The first article assigned in AD Techniques and Technologies in Morphogenetic Design is the introduction to the issue, outlining the various essays and sections. The second assigned reading Achim Menges' Polymorphism, introduces several interesting morphogenetic geometries: membrane morphologies (also referrend to as form-finding and dynamic relaxation), differential surface actuation, component differentiation and proliferation, honeycomb morphologies (or generative algorithmic definition), fibrous surfaces (digital growth and ontogenetic drifts). Of these, I thought form-finding and dynamic relaxation was the coolest, probably becuase of the exploration of multiparametric approach. I found a similar example not in the text here:
In Self-Organisation and Material Constructions, Michael Weinstock explores the boundary between the natural and the manufactured. He examines cellular structures, polymers, liquid crystals, Kevlar, and foam for their unique structural properties.
The first section of the reading, the assigned articles from AD Versatility and Vicissitude: Performance in Morpho-Ecological Design, discuss the performance characteristics of these types of designs. From the Wiley summary:
"a milieu of conditions, modulations and microclimates that emanate from an object's exchange with its specific environment, a dynamic relationship that is perceived and interacted with by a subject. A synergetic employment of performance and morpho-ecological techniques combine to create integral design solutions that will render an alternative model for sustainability. This issue presents historical precursors and precedents for this approach, as well as the current state of the art of morpho-ecological design."So these authors, namely Peter Trummer in Engineering Ecologies, Michael Hensel and Achim Menges (again) in Designing Morphoecologies: Versatility and Vicissitude of Heterogeneous Space, Christopher Lee and Sam Jacoby in Renewable Types and the Urban Plan, Valentina Croci in The Use of the cellular and New Digital Mapping: The Social Call, Michael Hensel, Defne Sunguroglu and Achim Menges (again) in Material Performance and Michael Hensel and Achim Menges (again!) in Membrane Spaces are concerned with the ecology of the architectures with the spaces and their histories. Architecture should be thought of as a life form here, part of the living breathing earth. Of these articles, the one that caught my attention was The Use of the cellular and New Digital Mapping: The Social Call by Valentina Croci. This is because she addresses the architecture of media as part of a space. Very similar to the work we are doing in class this semester at least in terms of creating social spaces and other reading we have done (I am thinking fall 08 readings about augmented reality).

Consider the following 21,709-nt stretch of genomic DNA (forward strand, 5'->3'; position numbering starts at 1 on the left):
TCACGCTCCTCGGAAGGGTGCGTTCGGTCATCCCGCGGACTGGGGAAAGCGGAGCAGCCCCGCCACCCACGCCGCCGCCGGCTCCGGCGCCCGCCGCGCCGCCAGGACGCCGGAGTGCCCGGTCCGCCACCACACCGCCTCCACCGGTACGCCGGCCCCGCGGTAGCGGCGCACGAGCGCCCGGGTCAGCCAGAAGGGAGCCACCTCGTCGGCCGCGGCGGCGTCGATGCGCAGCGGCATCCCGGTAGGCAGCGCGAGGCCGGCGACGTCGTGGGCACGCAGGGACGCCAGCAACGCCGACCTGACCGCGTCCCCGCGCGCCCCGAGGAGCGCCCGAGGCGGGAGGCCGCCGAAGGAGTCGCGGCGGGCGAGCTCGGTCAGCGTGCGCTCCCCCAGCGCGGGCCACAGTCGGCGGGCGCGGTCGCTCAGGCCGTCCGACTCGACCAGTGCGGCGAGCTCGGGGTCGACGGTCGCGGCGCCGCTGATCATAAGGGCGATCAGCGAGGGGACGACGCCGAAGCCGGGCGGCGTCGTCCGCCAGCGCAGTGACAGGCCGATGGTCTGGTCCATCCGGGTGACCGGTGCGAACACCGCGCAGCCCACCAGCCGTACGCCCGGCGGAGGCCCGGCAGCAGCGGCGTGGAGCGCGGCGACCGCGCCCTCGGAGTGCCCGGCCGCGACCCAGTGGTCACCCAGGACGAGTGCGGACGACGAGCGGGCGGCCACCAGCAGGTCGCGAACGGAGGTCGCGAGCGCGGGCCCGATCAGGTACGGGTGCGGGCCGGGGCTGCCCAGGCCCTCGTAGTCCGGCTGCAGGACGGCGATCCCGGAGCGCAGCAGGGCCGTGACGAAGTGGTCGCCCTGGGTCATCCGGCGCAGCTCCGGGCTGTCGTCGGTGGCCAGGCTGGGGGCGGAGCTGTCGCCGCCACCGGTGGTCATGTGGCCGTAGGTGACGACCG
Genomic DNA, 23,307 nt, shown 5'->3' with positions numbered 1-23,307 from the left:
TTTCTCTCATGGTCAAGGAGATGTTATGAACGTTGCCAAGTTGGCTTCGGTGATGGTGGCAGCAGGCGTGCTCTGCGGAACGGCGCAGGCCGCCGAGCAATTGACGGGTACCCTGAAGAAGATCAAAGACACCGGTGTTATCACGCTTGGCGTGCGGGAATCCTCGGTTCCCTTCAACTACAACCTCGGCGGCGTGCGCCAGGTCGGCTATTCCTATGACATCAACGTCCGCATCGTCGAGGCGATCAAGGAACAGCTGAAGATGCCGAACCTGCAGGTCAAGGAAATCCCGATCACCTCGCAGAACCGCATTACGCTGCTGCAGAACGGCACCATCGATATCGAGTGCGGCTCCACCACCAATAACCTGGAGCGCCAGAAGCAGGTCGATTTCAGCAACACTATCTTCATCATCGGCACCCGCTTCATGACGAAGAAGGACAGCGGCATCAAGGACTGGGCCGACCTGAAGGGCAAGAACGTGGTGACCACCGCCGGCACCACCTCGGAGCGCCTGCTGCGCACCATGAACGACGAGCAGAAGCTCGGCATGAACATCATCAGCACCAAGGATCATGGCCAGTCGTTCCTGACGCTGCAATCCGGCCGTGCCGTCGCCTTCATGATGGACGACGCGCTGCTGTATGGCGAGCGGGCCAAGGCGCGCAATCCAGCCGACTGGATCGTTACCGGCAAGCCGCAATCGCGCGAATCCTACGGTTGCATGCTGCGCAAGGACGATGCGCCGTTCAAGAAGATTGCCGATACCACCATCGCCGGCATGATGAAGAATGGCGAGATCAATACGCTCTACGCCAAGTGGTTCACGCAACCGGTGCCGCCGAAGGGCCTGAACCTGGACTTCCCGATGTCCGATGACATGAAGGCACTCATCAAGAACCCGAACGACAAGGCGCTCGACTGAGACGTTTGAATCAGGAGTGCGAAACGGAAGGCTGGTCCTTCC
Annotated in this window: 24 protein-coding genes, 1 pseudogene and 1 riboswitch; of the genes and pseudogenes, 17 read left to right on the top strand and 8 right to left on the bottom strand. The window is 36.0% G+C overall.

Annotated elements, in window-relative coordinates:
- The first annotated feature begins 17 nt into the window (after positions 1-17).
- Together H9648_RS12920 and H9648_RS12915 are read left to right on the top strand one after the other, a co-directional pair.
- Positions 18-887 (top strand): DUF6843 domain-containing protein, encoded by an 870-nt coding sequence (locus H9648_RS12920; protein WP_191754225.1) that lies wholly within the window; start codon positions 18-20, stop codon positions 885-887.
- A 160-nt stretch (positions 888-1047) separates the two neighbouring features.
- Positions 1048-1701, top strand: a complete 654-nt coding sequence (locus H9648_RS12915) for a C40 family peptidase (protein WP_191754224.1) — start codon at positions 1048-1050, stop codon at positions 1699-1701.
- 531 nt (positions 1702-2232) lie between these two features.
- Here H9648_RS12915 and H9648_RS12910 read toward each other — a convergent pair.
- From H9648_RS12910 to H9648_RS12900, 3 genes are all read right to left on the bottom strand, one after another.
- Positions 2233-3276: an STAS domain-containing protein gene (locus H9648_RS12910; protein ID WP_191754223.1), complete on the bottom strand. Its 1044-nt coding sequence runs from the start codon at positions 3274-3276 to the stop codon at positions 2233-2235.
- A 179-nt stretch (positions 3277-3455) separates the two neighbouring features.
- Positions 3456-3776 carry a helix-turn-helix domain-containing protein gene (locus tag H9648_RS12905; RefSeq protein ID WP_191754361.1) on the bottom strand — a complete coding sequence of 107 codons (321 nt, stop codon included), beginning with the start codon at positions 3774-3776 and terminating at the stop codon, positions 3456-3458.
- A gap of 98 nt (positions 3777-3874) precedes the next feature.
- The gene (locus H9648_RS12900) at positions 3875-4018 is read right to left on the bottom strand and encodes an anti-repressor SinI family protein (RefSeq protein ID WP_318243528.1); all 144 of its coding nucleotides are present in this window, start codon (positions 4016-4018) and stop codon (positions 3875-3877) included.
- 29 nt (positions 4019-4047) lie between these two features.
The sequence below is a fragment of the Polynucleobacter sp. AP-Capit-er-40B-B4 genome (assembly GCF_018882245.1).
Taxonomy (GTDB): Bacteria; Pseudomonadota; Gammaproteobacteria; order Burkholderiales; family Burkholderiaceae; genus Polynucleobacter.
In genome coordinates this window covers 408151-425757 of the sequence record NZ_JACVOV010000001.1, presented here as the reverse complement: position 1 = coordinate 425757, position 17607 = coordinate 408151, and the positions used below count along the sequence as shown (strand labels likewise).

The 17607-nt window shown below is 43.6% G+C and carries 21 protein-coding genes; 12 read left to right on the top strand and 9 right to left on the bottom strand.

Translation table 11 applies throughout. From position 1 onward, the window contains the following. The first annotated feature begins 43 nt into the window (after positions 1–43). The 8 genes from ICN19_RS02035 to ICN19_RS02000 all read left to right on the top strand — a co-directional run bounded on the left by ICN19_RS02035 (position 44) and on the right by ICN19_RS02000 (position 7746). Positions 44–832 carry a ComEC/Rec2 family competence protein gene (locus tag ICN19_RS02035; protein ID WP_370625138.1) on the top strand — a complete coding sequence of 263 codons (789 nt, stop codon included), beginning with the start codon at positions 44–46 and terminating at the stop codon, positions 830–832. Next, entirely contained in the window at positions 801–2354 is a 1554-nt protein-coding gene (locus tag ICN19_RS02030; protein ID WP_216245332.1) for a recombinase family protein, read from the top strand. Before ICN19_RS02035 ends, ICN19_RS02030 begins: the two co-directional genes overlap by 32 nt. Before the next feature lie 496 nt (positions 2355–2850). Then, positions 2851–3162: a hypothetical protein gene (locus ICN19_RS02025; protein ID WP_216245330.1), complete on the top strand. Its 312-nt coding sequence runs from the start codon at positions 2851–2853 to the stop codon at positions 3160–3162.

Since this text is fairly large in scope and covers a multitude of areas, I will try to respond to each section separately, but in a way that (hopefully) is tied together through a common thread.
Reading the first section about biology/ecology, I thought many times about algorithmic art. There is a great deal of recipe making in modern computational art, which leads to a virtual product. The potential to grow art, which is being done in a crude manner through the design-to-CNC process, exists--but what about the future of art in relationship to biology? A great deal of post-19th century media art was physics based--and if we can follow the logic of the text--what is the implication of the heavy presence of biology on future media art? Will we be able to properly grow art?
The section about urban landscape seems at odds with the hierarchical nature of our minds, socially. We accept an arrangement of capital and power being located in a physically high or structurally dense environment, and we associate prosperity with large, isolated structures. Can we embrace the heterogenous spaces described in the text with that mind set? Do the nature of our strict building codes prevent modularity and flexibility? Also, considering that the majority of everything built in the USA was completed at the cost of the lowest bid, can these type of “smart” structures be funded and leave the theoretical/academic environment?